Niners draft recap

The 49ers went into the draft wanting to increase their big-play ability and that's exactly what they did with their first two picks. For a team picking near the bottom of every round, the Niners ended up having a rather productive three-day draft excursion.

Illinois wide receiver A.J. Jenkins, the No. 1 pick, possesses 4.31 speed according to the hand time 49ers scouts had for him at the college scouting combine. He was also enormously productive in college and has the potential to be the team's No. 1 receiver in the future.

Second-round pick LaMichael James is another dangerously fast, highly-productive player who amassed three straight seasons of over 1,500 yards rushing at Oregon. Both these players are slight, particularly James, who's only 5-8, 194 pounds, but the 49ers believe his stature could be effective behind their increasingly big offensive line.

That line potentially got a little bit bigger and nastier with the addition of guard Joe Looney of Wake Forest, the team's fourth-round selection. He should have an opportunity to compete for a starting berth at right guard, one of the team's few question areas entering 2012.

The knock on each of the top two picks isn't their play-making ability – it's their strength. Jenkins, because of off-season injuries, has been unable to spend consistent time in the weight room and will need to get stronger. At times, he got stymied at the line of scrimmage because of that.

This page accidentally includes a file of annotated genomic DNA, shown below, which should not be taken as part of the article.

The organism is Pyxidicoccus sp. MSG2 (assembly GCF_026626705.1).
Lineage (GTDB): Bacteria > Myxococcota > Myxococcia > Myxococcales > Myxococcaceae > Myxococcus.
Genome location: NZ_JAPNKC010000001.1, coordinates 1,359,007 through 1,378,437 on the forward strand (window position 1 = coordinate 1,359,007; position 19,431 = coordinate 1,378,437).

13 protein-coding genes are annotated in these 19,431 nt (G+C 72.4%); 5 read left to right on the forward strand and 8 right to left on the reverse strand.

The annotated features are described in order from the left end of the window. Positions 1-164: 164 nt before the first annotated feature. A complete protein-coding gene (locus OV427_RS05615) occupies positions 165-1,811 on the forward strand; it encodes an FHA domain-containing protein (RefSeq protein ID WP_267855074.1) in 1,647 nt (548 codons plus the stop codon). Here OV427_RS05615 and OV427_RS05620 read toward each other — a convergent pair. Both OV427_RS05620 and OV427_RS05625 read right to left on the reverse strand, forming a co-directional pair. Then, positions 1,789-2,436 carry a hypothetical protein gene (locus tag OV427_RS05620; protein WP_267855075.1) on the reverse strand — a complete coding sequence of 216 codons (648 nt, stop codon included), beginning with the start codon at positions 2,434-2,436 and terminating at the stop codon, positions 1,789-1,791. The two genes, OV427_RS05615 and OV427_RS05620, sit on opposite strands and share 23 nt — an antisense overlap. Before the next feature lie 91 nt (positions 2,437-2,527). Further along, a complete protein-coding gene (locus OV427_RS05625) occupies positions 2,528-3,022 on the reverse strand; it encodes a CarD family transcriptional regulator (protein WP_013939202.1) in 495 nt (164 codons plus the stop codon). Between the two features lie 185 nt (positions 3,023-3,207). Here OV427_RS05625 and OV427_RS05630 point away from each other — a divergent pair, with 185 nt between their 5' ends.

James had injury issues at Oregon, including a dislocated elbow last season. Another problem with James is his lack of pass receiving; he never caught more than 18 passes in any one season and is not a natural pass catcher.

The 49ers spent the rest of the draft partially trading back to increase their picks in the sixth round and their choices for next season.

With some dealing that would have made the late Bill Walsh proud, they turned their third pick into five picks. They netted two sixth-rounders this year, and a third-, fifth- and sixth-round choice in 2013 to go along with an extra seventh-rounder for the Taylor Mays trade to Cincinnati that they made last summer.

In the back end of the draft, they selected a play-making defensive back (Trenton Robinson) who could be their fourth safety and took two players (Looney and Jason Slowey) that could help on the interior of their offensive line.

Best pick

Wide receiver A.J. Jenkins: Their best pick may be their first. While the team is stacked with receivers, Jenkins is the only one, other than former first-round choice Michael Crabtree, who could be a future No. 1 receiver. So far, Crabtree has been a disappointment as the receiving bell cow and his disappearance in the playoffs did not help him. Jenkins appears to be what Crabtree is not and that's a gym rat who will make time to put in extra work with quarterback Alex Smith.

Could surprise

Guard Joe Looney: he could end up as a starter. He will be thrown into the mix for right guard along with Daniel Kilgore, Mike Person and Alex Boone.